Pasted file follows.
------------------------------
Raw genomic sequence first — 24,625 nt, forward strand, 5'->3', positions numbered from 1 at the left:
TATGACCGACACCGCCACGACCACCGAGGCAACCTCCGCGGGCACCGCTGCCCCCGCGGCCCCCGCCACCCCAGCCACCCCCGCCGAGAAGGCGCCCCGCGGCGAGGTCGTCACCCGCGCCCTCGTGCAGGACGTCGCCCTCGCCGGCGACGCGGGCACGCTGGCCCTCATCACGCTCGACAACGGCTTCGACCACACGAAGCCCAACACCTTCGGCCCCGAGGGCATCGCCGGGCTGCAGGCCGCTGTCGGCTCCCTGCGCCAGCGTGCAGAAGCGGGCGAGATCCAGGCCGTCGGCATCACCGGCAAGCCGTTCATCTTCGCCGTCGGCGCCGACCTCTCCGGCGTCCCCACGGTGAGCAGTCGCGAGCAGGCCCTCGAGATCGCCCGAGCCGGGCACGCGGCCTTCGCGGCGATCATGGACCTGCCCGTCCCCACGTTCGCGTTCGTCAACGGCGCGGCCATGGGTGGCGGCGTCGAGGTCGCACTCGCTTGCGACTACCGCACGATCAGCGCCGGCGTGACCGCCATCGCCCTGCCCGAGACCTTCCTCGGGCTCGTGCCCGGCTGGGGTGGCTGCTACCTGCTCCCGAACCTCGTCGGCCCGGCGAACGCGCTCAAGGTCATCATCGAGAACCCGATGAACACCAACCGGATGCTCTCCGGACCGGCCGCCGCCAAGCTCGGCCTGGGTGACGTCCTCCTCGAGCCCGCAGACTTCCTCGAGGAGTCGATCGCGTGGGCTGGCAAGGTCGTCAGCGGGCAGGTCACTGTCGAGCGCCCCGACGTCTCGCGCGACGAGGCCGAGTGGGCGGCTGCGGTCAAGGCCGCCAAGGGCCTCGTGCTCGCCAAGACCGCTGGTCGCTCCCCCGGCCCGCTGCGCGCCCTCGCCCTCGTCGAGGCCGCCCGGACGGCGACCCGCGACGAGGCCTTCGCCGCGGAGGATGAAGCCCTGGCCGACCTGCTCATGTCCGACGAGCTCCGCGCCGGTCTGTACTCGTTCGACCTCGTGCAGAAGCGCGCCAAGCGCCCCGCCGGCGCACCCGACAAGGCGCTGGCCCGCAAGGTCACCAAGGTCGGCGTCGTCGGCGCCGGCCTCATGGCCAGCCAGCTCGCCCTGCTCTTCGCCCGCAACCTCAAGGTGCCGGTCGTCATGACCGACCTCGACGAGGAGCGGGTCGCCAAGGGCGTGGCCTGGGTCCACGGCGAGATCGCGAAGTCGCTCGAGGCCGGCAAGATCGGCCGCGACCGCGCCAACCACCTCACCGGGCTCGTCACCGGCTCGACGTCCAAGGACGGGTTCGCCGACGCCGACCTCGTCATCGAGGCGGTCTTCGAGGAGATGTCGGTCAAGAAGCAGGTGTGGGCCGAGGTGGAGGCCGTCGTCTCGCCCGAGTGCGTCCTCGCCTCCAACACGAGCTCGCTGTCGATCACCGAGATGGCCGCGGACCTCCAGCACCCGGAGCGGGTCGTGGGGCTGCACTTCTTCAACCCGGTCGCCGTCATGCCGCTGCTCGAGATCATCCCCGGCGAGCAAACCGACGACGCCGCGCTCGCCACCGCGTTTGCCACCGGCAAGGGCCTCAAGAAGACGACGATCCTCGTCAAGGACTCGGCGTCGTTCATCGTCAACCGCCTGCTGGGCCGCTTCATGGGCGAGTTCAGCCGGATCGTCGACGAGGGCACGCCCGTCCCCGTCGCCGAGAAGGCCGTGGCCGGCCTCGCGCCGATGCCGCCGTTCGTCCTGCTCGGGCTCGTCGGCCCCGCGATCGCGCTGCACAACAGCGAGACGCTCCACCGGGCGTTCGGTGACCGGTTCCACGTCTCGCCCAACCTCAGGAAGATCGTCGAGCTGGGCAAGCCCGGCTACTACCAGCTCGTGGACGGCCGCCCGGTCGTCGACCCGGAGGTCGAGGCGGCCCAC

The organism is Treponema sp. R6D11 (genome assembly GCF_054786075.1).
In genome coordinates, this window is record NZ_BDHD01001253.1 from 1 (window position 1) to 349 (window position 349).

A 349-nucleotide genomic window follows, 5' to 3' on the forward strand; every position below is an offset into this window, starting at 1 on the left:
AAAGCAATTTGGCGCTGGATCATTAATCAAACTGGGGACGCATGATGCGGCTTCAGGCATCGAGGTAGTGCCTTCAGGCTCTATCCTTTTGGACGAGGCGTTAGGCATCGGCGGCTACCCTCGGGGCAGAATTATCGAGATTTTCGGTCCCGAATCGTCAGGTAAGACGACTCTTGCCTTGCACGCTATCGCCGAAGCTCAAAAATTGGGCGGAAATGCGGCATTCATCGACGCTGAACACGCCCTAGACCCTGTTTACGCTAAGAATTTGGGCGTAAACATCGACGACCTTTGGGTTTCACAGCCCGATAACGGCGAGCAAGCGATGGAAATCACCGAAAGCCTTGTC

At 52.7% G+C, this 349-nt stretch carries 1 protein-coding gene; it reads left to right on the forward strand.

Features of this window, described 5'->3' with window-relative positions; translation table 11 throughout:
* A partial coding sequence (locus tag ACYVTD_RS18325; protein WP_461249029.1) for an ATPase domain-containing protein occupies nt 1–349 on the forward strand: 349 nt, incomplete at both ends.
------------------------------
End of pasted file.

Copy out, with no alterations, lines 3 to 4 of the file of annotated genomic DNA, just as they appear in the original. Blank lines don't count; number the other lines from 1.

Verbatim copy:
The organism is Treponema sp. R6D11 (genome assembly GCF_054786075.1).
In genome coordinates, this window is record NZ_BDHD01001253.1 from 1 (window position 1) to 349 (window position 349).